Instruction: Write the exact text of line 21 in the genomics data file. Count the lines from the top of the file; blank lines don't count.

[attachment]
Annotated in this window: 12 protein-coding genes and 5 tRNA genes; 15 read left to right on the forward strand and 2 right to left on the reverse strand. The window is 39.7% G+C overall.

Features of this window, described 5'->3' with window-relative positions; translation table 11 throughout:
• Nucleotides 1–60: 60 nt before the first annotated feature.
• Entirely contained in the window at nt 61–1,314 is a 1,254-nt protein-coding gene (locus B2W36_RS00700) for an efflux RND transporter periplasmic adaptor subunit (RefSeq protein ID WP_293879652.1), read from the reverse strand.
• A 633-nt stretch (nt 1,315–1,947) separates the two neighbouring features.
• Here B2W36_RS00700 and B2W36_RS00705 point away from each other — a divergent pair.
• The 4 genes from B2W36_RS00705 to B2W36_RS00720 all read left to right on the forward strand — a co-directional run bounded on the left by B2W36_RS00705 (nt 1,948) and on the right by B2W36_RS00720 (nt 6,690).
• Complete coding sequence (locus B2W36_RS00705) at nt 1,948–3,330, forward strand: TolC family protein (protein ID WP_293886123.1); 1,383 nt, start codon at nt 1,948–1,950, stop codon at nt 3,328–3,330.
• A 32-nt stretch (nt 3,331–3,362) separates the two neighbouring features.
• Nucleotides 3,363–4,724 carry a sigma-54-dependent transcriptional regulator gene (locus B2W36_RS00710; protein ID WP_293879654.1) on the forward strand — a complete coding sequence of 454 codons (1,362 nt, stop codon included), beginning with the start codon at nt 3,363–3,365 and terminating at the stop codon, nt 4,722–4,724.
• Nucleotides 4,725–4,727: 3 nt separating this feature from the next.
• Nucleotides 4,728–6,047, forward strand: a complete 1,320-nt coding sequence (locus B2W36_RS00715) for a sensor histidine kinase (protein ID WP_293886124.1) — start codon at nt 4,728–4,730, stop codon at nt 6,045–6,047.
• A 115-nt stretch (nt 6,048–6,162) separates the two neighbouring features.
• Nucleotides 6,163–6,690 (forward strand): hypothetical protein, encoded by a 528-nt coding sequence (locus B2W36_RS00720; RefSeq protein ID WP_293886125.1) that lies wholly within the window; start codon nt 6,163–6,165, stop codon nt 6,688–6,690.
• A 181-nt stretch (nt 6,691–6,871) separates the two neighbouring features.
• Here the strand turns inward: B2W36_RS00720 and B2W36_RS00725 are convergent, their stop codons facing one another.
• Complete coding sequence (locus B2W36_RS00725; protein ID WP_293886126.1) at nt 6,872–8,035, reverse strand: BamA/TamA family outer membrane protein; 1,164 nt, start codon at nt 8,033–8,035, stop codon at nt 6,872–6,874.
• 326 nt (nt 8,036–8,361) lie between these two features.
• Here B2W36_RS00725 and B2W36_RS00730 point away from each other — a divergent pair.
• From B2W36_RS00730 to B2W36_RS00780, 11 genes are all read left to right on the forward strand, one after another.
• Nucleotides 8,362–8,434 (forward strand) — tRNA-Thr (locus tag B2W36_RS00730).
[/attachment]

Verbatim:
• Nucleotides 8,362–8,434 (forward strand) — tRNA-Thr (locus tag B2W36_RS00730).